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How do you design enclosures for 3D printing? A step-by-step guide

Learn how to optimize the design of your enclosure for 3D printing, follow a step by step guide on the design process and review the most common enclosure materials.

Enclosure design for 3D Printing: A step-by-step guide

Introduction

3D Printing of enclosures allows design freedom, lets a designer print a prototype or final part in a matter of hours and is much cheaper when compared to traditional manufacturing methods. 3D printed enclosures offer an effective method of confirming form and fit and several of the materials that can be used for printing enclosures are suitable for end use applications.

Assembled 3D printed enclosure for a DIY loudspeaker

This article will discuss the most common 3D printing technologies that are used to print enclosures, methods for securing printed enclosures together and introduce some design considerations to help optimize enclosure design for 3D printing.

3D printed enclosure technologies

The table below discuss the main 3D printing technologies and whether they are appropriate for a range of enclosure applications.

Application Description Printing Technology
Rapid prototyping Prototyping plastics are a cost effective and quick method of printing enclosures. FDM
High Temperature Heat resistant plastics are rated to remain stable up to temperatures as high as 80℃ after thermal post treatment. Material Jetting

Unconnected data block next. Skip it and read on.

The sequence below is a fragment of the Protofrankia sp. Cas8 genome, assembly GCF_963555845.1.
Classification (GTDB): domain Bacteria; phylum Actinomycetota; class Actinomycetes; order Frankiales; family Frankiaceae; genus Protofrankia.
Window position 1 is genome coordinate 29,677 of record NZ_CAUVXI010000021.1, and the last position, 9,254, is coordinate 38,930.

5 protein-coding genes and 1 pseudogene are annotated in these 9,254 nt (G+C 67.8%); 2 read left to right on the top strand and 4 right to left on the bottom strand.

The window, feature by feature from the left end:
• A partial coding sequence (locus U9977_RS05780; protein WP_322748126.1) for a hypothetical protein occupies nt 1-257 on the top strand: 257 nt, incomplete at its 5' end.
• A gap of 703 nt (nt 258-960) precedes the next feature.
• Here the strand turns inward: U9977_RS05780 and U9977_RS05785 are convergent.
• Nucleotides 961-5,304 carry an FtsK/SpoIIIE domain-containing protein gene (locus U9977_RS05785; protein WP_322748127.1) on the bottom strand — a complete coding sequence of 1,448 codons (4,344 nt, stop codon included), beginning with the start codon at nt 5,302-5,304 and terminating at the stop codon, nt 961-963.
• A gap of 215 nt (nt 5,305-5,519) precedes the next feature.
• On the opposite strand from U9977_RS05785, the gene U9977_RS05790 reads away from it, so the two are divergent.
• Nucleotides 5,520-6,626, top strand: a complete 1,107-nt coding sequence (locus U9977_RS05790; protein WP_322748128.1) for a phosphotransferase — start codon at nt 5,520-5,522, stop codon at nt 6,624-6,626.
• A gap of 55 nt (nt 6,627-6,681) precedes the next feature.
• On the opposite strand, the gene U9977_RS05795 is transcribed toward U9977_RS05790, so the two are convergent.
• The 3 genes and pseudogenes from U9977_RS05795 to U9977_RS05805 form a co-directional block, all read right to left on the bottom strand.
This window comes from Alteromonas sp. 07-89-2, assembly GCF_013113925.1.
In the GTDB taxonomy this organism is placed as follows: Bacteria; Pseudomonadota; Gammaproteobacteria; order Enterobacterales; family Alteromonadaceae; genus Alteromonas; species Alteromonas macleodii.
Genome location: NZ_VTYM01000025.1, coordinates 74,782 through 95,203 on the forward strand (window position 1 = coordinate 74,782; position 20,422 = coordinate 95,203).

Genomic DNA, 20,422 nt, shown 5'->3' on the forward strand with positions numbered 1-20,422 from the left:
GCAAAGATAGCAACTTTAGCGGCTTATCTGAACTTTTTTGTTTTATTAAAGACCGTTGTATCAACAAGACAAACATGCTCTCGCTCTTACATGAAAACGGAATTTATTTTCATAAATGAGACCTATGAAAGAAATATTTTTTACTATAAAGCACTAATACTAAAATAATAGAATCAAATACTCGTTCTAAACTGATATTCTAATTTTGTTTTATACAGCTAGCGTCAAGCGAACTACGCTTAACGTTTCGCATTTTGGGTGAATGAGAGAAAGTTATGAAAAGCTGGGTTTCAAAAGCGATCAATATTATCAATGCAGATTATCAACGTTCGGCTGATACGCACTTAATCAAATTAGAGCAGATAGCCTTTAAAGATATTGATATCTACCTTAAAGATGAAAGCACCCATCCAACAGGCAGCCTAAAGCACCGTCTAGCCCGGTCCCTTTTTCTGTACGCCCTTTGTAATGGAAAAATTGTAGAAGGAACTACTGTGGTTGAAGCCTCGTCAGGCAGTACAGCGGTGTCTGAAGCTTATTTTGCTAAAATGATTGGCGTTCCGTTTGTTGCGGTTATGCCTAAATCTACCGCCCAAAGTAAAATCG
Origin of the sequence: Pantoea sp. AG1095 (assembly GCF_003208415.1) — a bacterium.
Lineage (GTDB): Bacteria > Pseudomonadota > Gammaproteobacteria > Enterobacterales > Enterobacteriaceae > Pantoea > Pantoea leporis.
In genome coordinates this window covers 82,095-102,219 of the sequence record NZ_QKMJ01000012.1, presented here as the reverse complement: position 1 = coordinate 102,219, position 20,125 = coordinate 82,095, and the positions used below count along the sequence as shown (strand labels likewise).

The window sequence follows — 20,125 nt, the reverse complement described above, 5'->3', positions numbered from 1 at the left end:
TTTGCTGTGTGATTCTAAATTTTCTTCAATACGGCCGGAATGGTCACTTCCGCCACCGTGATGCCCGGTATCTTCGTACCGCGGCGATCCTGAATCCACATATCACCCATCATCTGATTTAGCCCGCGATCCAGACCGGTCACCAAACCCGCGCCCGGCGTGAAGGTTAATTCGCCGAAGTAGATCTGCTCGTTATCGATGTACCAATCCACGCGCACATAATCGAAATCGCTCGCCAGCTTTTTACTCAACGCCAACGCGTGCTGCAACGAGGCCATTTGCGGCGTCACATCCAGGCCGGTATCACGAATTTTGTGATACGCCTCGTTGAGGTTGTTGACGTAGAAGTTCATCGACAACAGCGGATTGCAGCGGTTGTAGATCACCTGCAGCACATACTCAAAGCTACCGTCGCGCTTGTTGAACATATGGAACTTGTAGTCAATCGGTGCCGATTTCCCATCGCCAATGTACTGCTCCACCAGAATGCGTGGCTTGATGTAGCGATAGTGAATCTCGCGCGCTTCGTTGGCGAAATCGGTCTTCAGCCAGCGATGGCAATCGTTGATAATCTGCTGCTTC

High quality surface finish The selection of surface finish is usually governed by cost and time. SLS nylon results in a satin-like matte finish that is slightly grainy to the touch while Material Jetting and SLA offer fine-detail models with very smooth surfaces. Material Jetting
High accuracy SLS nylon, SLA and Material Jetting printed parts are highly accurate and are capable of printing to within 0.2 - 0.5 mm. They give an excellent surface finish. SLS nylon does no require any support while the support used for material jetting is typically dissolvable and easy to remove resulting in an smooth surface after post processing. SLA, SLS or Material Jetting
Transparent 3D printed transparent plastics allow for inspection or verification of internal components and are often applied to applications where fluids are being employed. SLA or material jetting
Flexible material Flexible enclosures allow the pressing of buttons or motion of switches through the sealed case. Rubber-Like plastics or SLA flexible resin

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Enclosures can be made from a range of different 3D printing materials like SLS (white), FDM (black) and SLA (gray) with each technology having benefits and limitations.

Securing enclosure assemblies

Snap fits, interlocking joints, threaded fasteners, and living hinges are all viable options for 3D printed enclosure connections. Designing snap-fits and push-fits for an enclosure that does not require repeated opening is much easier because the joint does not have to be as wear-resistant. For quick prototypes, adhesives are a quick and easy method to permanently fasten the enclosure.

Snap-fits are regularly used for securing 3D printed enclosures

Snap-fits are regularly used for securing 3D printed enclosures

Fastening with threaded fasteners is a durable and quick option for reliable repeated opening

Fastening with threaded fasteners is a durable and quick option for reliable repeated opening